Government Technology

New Tool Detects Conficker Worm on State and Local Computers



March 30, 2009 By

The Conficker worm, which has infected as many as 15 million computers according to some estimates, may do any number of things come Wednesday. Conficker-infected machines could be used for sending spam, logging keystrokes, or launching denial of service (DoS) attacks. But security experts are not predicting any widespread damage. The greatest impact they say the worm may have is to slow networks to a crawl as copies of the worm in infected machines search a list of 50,000 domain names for instructions indicating what to do next.

According to the United States Cyber Emergency Readiness Team (US-CERT) the worm can infect Microsoft Windows systems from thumb drives, network share drives, or directly across a corporate network if network servers are not protected by Microsoft's MS08-067 patch.

The US-CERT has developed a tool that can help state and local governments detect and remove the Conficker/Downadup worm from their computer systems. Developed by the United States Computer Emergency Readiness Team (US-CERT), the tool is available to state partners through the Government Forum of Incident Response and Security Teams (GFIRST) portal.

Experts briefed state and local CIOs and chief information security officers today, the the Department of Homeland Security said in a press release. "While tools have existed for individual users, this is the only free tool - and the most comprehensive one - available for enterprises like federal and state government ... to determine the extent to which their systems are infected by this worm," said Mischel Kwon, US-CERT director.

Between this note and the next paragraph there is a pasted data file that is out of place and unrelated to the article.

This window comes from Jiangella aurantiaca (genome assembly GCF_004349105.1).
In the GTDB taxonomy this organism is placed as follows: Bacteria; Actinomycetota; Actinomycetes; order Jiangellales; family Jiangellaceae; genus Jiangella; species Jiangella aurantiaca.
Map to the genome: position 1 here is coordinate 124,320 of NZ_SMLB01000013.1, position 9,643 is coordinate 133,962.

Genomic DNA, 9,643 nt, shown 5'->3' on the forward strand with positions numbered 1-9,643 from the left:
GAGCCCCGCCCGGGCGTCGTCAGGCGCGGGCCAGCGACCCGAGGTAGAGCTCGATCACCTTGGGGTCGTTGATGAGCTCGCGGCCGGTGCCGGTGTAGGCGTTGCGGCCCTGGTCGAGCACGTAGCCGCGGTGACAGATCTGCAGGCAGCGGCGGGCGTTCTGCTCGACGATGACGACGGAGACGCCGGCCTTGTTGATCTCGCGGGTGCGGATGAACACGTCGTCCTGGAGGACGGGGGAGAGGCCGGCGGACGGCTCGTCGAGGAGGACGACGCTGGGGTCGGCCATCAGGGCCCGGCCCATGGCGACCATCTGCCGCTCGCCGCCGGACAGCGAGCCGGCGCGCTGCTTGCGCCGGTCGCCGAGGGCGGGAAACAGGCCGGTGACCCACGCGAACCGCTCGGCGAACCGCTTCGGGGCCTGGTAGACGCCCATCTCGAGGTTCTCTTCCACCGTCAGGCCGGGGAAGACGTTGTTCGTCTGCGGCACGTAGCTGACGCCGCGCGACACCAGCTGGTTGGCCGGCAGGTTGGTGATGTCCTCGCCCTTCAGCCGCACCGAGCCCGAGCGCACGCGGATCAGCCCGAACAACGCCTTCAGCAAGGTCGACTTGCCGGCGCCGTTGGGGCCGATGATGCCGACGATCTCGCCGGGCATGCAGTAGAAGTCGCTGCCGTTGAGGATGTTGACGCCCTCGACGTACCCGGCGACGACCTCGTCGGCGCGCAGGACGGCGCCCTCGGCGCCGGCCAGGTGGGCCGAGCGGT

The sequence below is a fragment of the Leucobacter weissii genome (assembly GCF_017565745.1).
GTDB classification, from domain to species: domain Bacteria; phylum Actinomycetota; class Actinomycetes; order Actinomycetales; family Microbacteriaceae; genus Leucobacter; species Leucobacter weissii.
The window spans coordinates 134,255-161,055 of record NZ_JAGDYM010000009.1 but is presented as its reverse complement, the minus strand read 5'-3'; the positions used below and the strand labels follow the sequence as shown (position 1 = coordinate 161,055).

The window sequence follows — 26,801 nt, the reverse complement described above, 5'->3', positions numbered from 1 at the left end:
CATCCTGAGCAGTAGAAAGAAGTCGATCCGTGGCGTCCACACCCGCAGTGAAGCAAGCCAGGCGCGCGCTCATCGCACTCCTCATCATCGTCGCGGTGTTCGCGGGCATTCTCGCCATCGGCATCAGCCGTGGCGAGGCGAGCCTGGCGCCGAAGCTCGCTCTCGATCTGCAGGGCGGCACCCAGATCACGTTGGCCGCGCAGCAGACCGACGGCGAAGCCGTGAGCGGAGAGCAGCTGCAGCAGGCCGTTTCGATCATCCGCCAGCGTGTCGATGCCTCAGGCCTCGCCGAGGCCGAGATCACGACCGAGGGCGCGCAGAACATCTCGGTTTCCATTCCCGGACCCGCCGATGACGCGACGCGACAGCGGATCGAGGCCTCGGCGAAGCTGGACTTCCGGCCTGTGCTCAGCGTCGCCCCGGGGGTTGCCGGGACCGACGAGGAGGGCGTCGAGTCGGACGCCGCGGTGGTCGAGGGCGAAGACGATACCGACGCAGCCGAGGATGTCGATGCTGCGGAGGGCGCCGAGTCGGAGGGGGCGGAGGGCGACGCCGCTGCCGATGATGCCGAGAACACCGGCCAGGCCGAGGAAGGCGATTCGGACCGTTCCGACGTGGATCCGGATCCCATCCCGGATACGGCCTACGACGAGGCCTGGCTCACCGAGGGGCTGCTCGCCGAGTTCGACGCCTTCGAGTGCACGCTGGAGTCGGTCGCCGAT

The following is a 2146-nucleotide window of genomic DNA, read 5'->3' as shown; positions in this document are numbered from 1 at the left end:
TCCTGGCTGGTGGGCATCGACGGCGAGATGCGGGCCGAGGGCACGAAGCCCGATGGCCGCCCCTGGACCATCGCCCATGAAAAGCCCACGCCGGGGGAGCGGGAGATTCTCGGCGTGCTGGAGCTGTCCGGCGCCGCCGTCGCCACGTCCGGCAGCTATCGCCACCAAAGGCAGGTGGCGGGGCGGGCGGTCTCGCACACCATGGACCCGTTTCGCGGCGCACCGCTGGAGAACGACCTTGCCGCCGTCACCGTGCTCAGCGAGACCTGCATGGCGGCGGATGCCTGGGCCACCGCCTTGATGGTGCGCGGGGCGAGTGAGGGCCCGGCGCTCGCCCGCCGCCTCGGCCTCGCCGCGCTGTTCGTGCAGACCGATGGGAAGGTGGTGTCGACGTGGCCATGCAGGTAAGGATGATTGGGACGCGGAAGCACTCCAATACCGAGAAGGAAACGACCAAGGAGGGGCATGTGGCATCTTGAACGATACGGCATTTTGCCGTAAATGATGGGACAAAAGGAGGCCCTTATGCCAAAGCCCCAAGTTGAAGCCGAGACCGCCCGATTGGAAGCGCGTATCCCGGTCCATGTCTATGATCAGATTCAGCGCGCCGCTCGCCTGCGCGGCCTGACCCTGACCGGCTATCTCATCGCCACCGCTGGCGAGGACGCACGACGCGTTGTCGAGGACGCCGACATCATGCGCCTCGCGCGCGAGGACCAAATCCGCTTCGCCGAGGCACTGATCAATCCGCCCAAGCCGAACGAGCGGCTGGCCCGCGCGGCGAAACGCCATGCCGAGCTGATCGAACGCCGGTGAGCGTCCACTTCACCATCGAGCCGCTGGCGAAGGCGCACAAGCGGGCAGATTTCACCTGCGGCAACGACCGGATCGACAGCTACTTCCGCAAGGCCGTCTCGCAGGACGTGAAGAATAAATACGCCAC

US-CERT recommends that Windows users apply Microsoft security patch MS08-067 (http://www.microsoft.com/technet/security/Bulletin/MS08-067.mspx) as quickly as possible to help protect themselves from the worm. This security patch, released in October 2008, is designed to protect against a vulnerability that, if exploited, could enable an attacker to remotely take control of an infected system and install additional malicious software.

US-CERT advised home users that the presence of the worm may be detected if users are unable to connect to their security solution's Web site or if they are unable to download free detection/removal tools.

 

 


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